Despite strong objections from Conservative party members and the EU, British Prime Minister Boris Johnson is firmly behind the controversial bill that is in conflict with the treaty that regulates the exit from the EU.
He called on MPs in the House of Commons on Monday to rally behind the law.
According to Johnson, the law is a “safety net” and “insurance policy” to preserve the political and economic integrity of the United Kingdom in the absence of a trade deal with the EU.
In the difficult negotiations about this, according to the Prime Minister, the EU threatens to block or impose high tariffs on the transport of food and agricultural products to Northern Ireland from other parts of the UK. “They threaten to cut through our country with tariff limits.” According to him, “revolver” should be off the table.
The so-called Internal Market Law is contrary to international law, Johnson confirmed, but he believes it is obligatory to “protect” the country from the EU. Ministers can then take measures to ensure the free movement of goods to and from Northern Ireland.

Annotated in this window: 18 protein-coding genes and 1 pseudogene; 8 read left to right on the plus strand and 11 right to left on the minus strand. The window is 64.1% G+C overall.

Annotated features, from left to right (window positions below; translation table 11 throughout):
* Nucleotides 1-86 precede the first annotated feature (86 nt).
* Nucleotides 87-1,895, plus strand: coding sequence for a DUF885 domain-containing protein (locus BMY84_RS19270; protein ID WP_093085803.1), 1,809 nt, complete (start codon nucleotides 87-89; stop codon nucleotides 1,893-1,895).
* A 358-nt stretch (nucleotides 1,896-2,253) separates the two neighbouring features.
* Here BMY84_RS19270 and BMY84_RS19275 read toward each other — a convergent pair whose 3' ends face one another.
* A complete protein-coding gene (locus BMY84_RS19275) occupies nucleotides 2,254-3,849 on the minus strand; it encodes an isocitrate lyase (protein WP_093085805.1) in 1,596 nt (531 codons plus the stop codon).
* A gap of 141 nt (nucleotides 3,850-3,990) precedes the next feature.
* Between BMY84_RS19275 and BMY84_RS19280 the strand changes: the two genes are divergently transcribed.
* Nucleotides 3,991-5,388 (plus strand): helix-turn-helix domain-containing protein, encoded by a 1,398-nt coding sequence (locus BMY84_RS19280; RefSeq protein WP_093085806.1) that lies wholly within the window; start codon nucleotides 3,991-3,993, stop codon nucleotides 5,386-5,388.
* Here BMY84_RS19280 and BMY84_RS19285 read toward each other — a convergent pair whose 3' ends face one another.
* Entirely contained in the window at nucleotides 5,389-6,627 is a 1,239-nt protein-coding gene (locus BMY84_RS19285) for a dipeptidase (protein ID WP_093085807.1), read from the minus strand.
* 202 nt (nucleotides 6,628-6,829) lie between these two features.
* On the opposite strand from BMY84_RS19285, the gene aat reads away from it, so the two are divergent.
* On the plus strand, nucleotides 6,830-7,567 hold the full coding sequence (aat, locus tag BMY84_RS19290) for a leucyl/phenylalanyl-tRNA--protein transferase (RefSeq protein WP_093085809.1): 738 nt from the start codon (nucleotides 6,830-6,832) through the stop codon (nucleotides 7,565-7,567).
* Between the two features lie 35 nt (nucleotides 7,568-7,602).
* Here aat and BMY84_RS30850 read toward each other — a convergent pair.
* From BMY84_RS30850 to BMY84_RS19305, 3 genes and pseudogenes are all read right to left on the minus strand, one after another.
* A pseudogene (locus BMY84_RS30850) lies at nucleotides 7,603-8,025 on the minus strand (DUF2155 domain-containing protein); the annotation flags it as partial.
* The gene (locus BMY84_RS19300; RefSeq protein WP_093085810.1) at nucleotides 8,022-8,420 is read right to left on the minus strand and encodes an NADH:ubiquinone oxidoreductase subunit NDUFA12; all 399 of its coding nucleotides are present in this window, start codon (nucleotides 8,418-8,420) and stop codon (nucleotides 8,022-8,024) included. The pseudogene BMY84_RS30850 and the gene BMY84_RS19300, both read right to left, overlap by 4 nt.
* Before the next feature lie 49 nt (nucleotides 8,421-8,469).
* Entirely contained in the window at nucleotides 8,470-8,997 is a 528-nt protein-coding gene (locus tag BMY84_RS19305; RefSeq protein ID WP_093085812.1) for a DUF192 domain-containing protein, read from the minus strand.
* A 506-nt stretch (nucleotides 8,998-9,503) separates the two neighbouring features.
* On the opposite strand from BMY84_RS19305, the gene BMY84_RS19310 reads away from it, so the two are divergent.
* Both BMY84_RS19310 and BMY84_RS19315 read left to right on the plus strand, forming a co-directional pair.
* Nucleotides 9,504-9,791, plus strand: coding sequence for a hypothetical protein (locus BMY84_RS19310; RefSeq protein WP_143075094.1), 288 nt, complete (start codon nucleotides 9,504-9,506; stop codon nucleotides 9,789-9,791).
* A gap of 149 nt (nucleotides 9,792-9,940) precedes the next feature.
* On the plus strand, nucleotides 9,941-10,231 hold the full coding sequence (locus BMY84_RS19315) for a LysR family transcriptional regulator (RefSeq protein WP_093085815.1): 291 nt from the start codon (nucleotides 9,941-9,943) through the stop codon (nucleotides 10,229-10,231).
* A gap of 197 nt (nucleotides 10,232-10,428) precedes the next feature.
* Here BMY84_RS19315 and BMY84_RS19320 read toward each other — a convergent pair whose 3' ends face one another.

The PM said he did not want the law to be invoked. According to him, an excellent free trade agreement with the EU can be concluded quickly, and then the powers provided for by law no longer need to be used.
Labor’s Edward Miliband heavily criticized the proposal, noting, among other things, the reputational damage to the UK. The opposition party will vote against, he said. Johnson’s Conservatives have a majority in the House of Commons, but several faction members have criticized. A first vote is expected to follow late in the evening on Monday.
The British are no longer bound by EU laws from 1 January. In the Withdrawal Treaty, the EU retains control over trade with Northern Ireland, partly to prevent checks at the border with EU Member State Ireland.